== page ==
1. HAVING spoken of the method by which stucco work should be done in dry situations, I shall next explain how the polished finish is to be accomplished in places that are damp, in such a way that it can last without defects. First, in apartments which are level with the ground, apply a rendering coat of mortar, mixed with burnt brick instead of sand, to a height of about three feet above the floor, and then lay on the stucco so that those portions
2. But if there is not room enough for the construction of a wall, make channels with their vents extending to the open air. Then lay two-foot tiles resting on the margin of the channel on one side, and on the other side construct a foundation of pillars for them, made of eight-inch bricks, on top of each of which the edges of two tiles may be supported, each pillar being not more than a hand's breadth distant from the wall. Then, above, set hooked tiles fastened to the wall from bottom to top, carefully covering the inner sides of them with pitch so that they will reject moisture. Both at the bottom and at the top above the vaulting they should have airholes.
3. Then, whitewash them with lime and water so that they will not reject the rendering coat of burnt brick. For, as they are dry from the loss of water burnt out in the kiln, they can neither take nor hold the rendering coat unless lime has been applied beneath it to stick the two substances together, and make them unite. After spreading the rendering coat upon this, apply layers of burnt brick mortar instead of sand mortar, and finish up all the rest in the manner described above for stucco work.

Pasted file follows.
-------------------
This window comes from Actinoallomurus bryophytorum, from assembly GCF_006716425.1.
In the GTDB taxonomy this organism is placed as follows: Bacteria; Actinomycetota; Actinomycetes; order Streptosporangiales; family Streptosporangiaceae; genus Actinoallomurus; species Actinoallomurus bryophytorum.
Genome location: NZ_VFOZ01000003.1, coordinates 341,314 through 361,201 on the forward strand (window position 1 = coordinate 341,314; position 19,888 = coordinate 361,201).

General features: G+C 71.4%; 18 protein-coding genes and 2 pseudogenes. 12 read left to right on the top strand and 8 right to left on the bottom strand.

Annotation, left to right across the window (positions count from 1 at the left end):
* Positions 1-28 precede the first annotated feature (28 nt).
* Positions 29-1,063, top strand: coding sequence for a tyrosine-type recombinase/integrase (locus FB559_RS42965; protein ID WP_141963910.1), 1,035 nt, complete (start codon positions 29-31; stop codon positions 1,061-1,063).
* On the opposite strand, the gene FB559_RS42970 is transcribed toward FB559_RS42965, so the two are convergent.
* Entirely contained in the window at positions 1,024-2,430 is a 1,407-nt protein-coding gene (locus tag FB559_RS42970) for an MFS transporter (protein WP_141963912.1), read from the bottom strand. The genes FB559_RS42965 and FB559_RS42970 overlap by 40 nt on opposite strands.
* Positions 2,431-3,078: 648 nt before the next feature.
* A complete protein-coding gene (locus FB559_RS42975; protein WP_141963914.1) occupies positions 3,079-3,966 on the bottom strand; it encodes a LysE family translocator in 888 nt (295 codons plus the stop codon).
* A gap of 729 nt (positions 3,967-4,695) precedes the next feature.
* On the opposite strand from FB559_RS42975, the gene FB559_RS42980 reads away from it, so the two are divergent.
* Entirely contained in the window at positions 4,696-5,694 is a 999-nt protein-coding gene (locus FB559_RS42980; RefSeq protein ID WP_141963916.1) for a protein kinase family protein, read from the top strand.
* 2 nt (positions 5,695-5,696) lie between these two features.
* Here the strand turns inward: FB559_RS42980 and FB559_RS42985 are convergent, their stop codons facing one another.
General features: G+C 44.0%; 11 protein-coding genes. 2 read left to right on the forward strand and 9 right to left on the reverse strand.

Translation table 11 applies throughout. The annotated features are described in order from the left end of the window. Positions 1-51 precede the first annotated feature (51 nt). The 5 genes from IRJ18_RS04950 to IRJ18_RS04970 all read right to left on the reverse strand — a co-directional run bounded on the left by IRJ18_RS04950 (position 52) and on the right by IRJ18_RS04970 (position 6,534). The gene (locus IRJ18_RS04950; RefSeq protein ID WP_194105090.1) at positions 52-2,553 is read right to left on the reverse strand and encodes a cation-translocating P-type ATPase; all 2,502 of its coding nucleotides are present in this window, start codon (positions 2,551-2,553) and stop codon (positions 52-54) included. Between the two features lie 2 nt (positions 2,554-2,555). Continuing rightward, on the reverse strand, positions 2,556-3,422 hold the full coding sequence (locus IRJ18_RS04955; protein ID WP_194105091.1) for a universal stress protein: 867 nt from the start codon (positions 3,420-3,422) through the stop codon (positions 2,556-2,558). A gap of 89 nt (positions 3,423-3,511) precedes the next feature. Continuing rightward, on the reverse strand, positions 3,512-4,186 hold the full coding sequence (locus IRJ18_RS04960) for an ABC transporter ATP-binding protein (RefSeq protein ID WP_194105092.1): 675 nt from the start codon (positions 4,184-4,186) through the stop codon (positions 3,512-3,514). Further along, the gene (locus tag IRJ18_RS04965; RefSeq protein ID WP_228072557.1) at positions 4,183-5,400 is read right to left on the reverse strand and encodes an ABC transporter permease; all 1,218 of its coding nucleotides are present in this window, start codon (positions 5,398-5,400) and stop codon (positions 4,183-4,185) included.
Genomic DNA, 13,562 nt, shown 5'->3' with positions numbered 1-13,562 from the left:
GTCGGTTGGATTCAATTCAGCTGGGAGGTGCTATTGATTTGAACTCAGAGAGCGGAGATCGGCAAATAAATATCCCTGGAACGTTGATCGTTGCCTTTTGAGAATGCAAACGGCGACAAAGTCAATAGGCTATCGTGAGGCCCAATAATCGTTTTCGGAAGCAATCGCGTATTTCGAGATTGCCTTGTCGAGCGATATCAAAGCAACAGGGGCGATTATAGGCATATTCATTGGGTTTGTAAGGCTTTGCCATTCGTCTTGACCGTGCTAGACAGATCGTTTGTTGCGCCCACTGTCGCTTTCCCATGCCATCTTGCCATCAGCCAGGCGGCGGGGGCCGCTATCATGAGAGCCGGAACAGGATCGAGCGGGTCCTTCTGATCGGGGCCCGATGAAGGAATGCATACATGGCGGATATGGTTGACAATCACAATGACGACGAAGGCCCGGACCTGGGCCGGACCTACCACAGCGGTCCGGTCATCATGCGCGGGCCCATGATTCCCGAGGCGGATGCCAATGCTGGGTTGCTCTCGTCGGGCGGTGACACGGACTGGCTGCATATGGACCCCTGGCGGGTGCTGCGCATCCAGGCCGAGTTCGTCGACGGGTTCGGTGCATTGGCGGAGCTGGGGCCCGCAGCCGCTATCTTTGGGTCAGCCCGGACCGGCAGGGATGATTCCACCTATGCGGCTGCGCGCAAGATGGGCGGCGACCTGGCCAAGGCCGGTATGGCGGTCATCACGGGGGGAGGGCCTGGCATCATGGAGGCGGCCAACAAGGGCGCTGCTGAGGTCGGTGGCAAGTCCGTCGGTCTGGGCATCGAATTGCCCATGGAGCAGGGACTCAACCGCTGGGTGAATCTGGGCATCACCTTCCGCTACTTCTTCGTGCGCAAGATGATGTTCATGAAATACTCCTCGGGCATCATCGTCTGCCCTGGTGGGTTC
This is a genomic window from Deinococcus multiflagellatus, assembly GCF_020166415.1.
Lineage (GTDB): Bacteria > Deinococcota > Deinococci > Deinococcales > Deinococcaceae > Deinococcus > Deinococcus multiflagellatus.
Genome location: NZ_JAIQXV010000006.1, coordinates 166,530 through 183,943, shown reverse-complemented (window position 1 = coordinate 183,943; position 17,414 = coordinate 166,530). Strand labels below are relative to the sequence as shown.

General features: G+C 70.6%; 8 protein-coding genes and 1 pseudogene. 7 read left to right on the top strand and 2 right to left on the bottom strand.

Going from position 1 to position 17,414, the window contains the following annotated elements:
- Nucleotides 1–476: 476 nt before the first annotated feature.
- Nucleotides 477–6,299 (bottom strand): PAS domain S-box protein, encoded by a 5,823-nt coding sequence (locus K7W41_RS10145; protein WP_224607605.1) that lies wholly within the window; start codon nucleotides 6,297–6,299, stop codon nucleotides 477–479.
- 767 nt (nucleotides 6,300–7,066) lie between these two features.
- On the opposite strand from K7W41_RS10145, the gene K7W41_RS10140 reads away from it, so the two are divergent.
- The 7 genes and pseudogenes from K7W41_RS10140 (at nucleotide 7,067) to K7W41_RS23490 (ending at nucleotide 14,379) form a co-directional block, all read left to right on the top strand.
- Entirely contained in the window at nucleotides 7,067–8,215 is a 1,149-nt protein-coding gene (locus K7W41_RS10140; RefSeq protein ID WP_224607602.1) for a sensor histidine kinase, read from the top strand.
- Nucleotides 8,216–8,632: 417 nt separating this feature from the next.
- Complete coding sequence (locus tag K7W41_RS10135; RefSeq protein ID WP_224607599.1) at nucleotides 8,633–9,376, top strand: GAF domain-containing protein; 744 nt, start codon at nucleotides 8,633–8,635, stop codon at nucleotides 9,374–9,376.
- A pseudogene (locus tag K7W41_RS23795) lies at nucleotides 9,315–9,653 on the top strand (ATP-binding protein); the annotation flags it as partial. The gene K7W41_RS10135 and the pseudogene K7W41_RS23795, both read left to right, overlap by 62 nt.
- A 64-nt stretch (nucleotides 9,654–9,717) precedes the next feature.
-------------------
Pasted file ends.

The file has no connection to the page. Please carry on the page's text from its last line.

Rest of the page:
4. The decorations of the polished surfaces of the walls ought to be treated with due regard to propriety, so as to be adapted to their situations, and not out of keeping with differences in kind. In winter dining rooms, neither paintings on grand subjects nor delicacy of decoration in the cornice work of the vaultings is a
5. An excavation is made below the level of the dining room to a depth of about two feet, and, after the ground has been rammed down, the mass of broken stones or the pounded burnt brick is spread on, at such an inclination that it can find vents in the drain. Next, having filled in with charcoal compactly trodden down, a mortar mixed of gravel, lime, and ashes is spread on to a depth of half a foot. The surface having been made true torule and level, and smoothed off with whetstone, gives the look of a black pavement. Hence, at their dinner parties, whatever is poured out of the cups, or spirted from the mouth, no sooner falls than it dries up, and the servants who wait there do not catch cold from that kind of floor, although they may go barefoot.